The average age is 31.5 years old.

    Now the eight regulars from 2003, Baker’s first year as manager:

    C – Miller, 33
    1B – Karros, 35
    2B – Grudzielanek, 33
    3B – Ramirez, 25
    SS – Gonzalez, 32
    LF – Alou, 36
    CF – Patterson, 23
    RF – Sosa, 34

    Average age, 31.375 (say 31), basically the same as the year before, despite the fact Grudzielanek replaced Bellhorn at second base, and of course all the holdovers were a year older. Three of the new guys Baker went with were younger than the guys they replaced.

    Now, Baker’s last year, 2006:

    C – Barrett, 29
    1B – Lee, 30
    2B – Walker, 33
    3B – Ramirez, 28
    SS – Cedeno, 23
    LF – Murton, 24
    CF – Pierre, 28
    RF – Jones, 31

    Average age, 28.25 – or 28, basically three years younger on average than the team Baker inherited and the team he had his first year in Chicago (and Ramirez is three years older in 2006 than he was in 2003).

    Again, somewhat of a bum rap.

    It’s also worth noting that the Cubs’ younger 2006 team went 66-96, whereas the supposedly fading veterans in 2003 went 88-74 and won a division title and an NLDS, and were five outs away from the World Series before the baseball gods woke up, realized what Baker was about to accomplish, and enlisted the assistance of Bartman in restoring order. Maybe they should have left Baker alone and let him play the old guys?


  5. KC2HMZ says:

    Joel – The thing is, you really don’t necessarily get to pick the year you’re a contender. The bullpen was Borowski, Farnsworth, Remlinger, Guthrie, and a bunch of stiffs who were below replacement level, and the Cubs were in a pennant race. Baker used Wood and Prior and Clement and Zambrano because that’s what he had to work with. Wood wasn’t an injury waiting to happen because he had already happened four years before Baker got there.

    Zeldink – Prior got hurt running the bases, but please, read the analysis I linked to, which as I say was produced by an analyst of pitching mechanics for a major league team, not a writer from SI. Prior’s delivery and motion is anything but flawless. It is, in fact, a mess. Also, some people actually blamed Baker because this was supposedly Zambrano’s worst year in the majors, saying that the 214 innings Zambrano pitched in 2003 was the reason. Of course it couldn’t possibly have had anything to do with the 216 innings he pitched for Lou this season, so it must have been the 214 innings he pitched for Baker four years ago.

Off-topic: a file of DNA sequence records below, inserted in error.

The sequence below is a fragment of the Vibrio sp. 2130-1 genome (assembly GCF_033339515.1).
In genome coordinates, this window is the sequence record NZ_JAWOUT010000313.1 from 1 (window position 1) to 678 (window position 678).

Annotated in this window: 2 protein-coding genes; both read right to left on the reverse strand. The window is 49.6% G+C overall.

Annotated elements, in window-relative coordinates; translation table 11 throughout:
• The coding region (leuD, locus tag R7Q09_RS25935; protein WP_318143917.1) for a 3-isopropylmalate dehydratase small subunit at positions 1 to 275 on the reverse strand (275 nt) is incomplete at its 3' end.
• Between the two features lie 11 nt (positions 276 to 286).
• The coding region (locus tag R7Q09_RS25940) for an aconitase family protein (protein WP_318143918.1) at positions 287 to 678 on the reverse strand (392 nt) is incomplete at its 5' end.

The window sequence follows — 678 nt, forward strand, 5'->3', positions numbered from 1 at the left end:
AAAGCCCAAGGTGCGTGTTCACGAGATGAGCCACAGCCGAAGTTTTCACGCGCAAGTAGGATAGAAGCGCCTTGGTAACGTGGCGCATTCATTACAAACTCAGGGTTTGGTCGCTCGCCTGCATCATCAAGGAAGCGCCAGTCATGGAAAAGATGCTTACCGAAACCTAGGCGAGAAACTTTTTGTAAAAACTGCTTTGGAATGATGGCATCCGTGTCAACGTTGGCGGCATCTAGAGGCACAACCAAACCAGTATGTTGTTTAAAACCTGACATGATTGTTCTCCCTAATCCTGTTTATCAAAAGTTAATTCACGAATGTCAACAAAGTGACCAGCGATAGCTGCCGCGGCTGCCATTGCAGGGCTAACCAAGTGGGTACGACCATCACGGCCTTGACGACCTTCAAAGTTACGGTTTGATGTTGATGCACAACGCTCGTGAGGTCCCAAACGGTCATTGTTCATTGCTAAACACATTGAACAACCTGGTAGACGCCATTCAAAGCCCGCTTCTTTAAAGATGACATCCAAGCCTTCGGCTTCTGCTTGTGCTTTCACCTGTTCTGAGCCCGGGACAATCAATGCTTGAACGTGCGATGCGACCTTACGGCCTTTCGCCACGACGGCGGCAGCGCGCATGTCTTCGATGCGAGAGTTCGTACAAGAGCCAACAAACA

6. Joel says:

    C’mon, HMZ, it’s not like the Cubs bullpen was anything near what the Reds has been the last two seasons. It was about league average, and they had four very good pitchers, which is more than most pitching staffs could expect in the pen. Here are the ERA+ for those pitchers:

    Borowski – 164
    Farnsworth – 131
    Remlinger – 119
    Guthrie – 158

    Plus, Veres (92 ERA+) was slightly above replacement level as well. It’s not like he didn’t have anybody to bring in to replace Wood even 10 pitches earlier. It’s the late pitches that hurt the most because a tired pitcher tends to start letting their mechanics go even more.

    Compare that to the Indians this season, who were considered to have a strong bullpen, even though it really only consisted on 3 quality pitchers (Betancourt, Fultz, and Perez) and a bunch of iffiness. And yet Sabathia and Carmona still only managed to throw over 115 pitches 3 times and once respectively.

    Again, I’m not saying that the injuries are entirely Baker’s fault, but he showed no caution whatsoever with a young pitcher who already had a history of injuries. I can’t accept that as good management.